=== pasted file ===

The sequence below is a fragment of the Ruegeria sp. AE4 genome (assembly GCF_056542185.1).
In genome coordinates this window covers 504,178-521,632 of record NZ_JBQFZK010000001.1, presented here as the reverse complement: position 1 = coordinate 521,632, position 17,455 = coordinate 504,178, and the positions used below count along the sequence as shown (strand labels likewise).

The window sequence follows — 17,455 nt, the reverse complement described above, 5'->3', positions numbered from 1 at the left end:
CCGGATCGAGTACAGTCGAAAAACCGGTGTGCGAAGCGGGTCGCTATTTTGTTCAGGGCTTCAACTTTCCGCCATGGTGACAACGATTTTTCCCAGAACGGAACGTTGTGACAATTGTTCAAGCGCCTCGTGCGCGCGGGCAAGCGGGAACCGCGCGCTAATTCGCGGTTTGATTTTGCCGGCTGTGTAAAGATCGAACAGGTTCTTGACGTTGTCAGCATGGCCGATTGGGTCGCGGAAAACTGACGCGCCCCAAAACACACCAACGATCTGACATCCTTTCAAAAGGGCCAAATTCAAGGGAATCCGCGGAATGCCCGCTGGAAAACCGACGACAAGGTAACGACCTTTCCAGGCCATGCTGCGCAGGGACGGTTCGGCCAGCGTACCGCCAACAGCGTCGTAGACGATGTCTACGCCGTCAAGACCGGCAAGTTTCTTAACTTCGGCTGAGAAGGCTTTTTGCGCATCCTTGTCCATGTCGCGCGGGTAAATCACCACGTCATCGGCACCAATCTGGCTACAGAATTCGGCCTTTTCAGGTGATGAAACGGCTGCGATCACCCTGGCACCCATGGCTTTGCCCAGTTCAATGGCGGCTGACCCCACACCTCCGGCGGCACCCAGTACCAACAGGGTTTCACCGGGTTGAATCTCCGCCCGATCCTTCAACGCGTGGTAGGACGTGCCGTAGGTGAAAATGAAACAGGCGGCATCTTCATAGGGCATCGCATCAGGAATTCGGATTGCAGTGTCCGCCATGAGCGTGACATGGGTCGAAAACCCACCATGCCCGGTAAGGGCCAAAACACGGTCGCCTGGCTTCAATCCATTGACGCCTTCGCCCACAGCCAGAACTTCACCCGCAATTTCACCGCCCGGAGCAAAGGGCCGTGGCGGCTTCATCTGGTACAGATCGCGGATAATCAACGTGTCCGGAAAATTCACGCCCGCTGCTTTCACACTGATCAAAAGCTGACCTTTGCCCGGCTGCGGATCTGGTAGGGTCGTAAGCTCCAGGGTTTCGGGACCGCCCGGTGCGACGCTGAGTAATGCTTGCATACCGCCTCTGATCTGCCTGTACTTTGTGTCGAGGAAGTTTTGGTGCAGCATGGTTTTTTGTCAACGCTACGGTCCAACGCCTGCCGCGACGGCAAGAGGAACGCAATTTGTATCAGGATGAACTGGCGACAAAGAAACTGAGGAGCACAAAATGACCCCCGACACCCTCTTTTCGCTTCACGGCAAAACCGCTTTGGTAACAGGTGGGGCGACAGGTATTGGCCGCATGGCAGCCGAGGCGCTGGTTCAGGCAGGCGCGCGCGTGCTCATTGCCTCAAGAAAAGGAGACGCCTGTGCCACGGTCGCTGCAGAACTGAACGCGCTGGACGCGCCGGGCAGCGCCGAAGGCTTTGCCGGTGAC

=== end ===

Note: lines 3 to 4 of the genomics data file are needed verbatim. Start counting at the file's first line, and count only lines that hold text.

The window sequence follows — 17,455 nt, the reverse complement described above, 5'->3', positions numbered from 1 at the left end:
CCGGATCGAGTACAGTCGAAAAACCGGTGTGCGAAGCGGGTCGCTATTTTGTTCAGGGCTTCAACTTTCCGCCATGGTGACAACGATTTTTCCCAGAACGGAACGTTGTGACAATTGTTCAAGCGCCTCGTGCGCGCGGGCAAGCGGGAACCGCGCGCTAATTCGCGGTTTGATTTTGCCGGCTGTGTAAAGATCGAACAGGTTCTTGACGTTGTCAGCATGGCCGATTGGGTCGCGGAAAACTGACGCGCCCCAAAACACACCAACGATCTGACATCCTTTCAAAAGGGCCAAATTCAAGGGAATCCGCGGAATGCCCGCTGGAAAACCGACGACAAGGTAACGACCTTTCCAGGCCATGCTGCGCAGGGACGGTTCGGCCAGCGTACCGCCAACAGCGTCGTAGACGATGTCTACGCCGTCAAGACCGGCAAGTTTCTTAACTTCGGCTGAGAAGGCTTTTTGCGCATCCTTGTCCATGTCGCGCGGGTAAATCACCACGTCATCGGCACCAATCTGGCTACAGAATTCGGCCTTTTCAGGTGATGAAACGGCTGCGATCACCCTGGCACCCATGGCTTTGCCCAGTTCAATGGCGGCTGACCCCACACCTCCGGCGGCACCCAGTACCAACAGGGTTTCACCGGGTTGAATCTCCGCCCGATCCTTCAACGCGTGGTAGGACGTGCCGTAGGTGAAAATGAAACAGGCGGCATCTTCATAGGGCATCGCATCAGGAATTCGGATTGCAGTGTCCGCCATGAGCGTGACATGGGTCGAAAACCCACCATGCCCGGTAAGGGCCAAAACACGGTCGCCTGGCTTCAATCCATTGACGCCTTCGCCCACAGCCAGAACTTCACCCGCAATTTCACCGCCCGGAGCAAAGGGCCGTGGCGGCTTCATCTGGTACAGATCGCGGATAATCAACGTGTCCGGAAAATTCACGCCCGCTGCTTTCACACTGATCAAAAGCTGACCTTTGCCCGGCTGCGGATCTGGTAGGGTCGTAAGCTCCAGGGTTTCGGGACCGCCCGGTGCGACGCTGAGTAATGCTTGCATACCGCCTCTGATCTGCCTGTACTTTGTGTCGAGGAAGTTTTGGTGCAGCATGGTTTTTTGTCAACGCTACGGTCCAACGCCTGCCGCGACGGCAAGAGGAACGCAATTTGTATCAGGATGAACTGGCGACAAAGAAACTGAGGAGCACAAAATGACCCCCGACACCCTCTTTTCGCTTCACGGCAAAACCGCTTTGGTAACAGGTGGGGCGACAGGTATTGGCCGCATGGCAGCCGAGGCGCTGGTTCAGGCAGGCGCGCGCGTGCTCATTGCCTCAAGAAAAGGAGACGCCTGTGCCACGGTCGCTGCAGAACTGAACGCGCTGGACGCGCCGGGCAGCGCCGAAGGCTTTGCCGGTGAC